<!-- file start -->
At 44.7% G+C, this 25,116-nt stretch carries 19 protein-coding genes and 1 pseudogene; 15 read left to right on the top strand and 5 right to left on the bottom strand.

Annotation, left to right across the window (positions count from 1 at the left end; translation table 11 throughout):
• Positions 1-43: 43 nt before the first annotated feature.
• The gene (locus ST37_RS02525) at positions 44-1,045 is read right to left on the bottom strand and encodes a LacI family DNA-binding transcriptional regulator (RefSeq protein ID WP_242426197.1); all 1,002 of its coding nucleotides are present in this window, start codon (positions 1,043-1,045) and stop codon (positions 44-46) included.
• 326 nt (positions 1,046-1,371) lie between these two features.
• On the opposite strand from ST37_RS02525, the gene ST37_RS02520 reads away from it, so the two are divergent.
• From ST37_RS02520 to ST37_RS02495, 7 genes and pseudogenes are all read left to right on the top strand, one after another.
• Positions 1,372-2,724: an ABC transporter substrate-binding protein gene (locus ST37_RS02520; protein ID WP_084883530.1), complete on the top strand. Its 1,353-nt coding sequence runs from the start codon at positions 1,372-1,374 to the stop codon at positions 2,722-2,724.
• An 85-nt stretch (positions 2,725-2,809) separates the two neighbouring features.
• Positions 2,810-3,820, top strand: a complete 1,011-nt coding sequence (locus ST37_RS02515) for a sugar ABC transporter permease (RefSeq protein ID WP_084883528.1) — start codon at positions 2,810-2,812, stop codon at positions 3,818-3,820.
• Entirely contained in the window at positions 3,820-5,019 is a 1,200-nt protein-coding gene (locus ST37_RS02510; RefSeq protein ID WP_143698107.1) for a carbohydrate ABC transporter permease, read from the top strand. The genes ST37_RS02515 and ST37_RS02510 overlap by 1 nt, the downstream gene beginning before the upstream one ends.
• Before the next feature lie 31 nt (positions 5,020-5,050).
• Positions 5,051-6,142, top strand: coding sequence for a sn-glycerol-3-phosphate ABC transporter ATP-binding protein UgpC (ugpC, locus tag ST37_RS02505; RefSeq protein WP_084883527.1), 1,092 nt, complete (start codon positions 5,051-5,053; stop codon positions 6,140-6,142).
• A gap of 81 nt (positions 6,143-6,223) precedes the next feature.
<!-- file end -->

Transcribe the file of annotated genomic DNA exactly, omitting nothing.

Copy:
At 44.7% G+C, this 25,116-nt stretch carries 19 protein-coding genes and 1 pseudogene; 15 read left to right on the top strand and 5 right to left on the bottom strand.

Annotation, left to right across the window (positions count from 1 at the left end; translation table 11 throughout):
• Positions 1-43: 43 nt before the first annotated feature.
• The gene (locus ST37_RS02525) at positions 44-1,045 is read right to left on the bottom strand and encodes a LacI family DNA-binding transcriptional regulator (RefSeq protein ID WP_242426197.1); all 1,002 of its coding nucleotides are present in this window, start codon (positions 1,043-1,045) and stop codon (positions 44-46) included.
• 326 nt (positions 1,046-1,371) lie between these two features.
• On the opposite strand from ST37_RS02525, the gene ST37_RS02520 reads away from it, so the two are divergent.
• From ST37_RS02520 to ST37_RS02495, 7 genes and pseudogenes are all read left to right on the top strand, one after another.
• Positions 1,372-2,724: an ABC transporter substrate-binding protein gene (locus ST37_RS02520; protein ID WP_084883530.1), complete on the top strand. Its 1,353-nt coding sequence runs from the start codon at positions 1,372-1,374 to the stop codon at positions 2,722-2,724.
• An 85-nt stretch (positions 2,725-2,809) separates the two neighbouring features.
• Positions 2,810-3,820, top strand: a complete 1,011-nt coding sequence (locus ST37_RS02515) for a sugar ABC transporter permease (RefSeq protein ID WP_084883528.1) — start codon at positions 2,810-2,812, stop codon at positions 3,818-3,820.
• Entirely contained in the window at positions 3,820-5,019 is a 1,200-nt protein-coding gene (locus ST37_RS02510; RefSeq protein ID WP_143698107.1) for a carbohydrate ABC transporter permease, read from the top strand. The genes ST37_RS02515 and ST37_RS02510 overlap by 1 nt, the downstream gene beginning before the upstream one ends.
• Before the next feature lie 31 nt (positions 5,020-5,050).
• Positions 5,051-6,142, top strand: coding sequence for a sn-glycerol-3-phosphate ABC transporter ATP-binding protein UgpC (ugpC, locus tag ST37_RS02505; RefSeq protein WP_084883527.1), 1,092 nt, complete (start codon positions 5,051-5,053; stop codon positions 6,140-6,142).
• A gap of 81 nt (positions 6,143-6,223) precedes the next feature.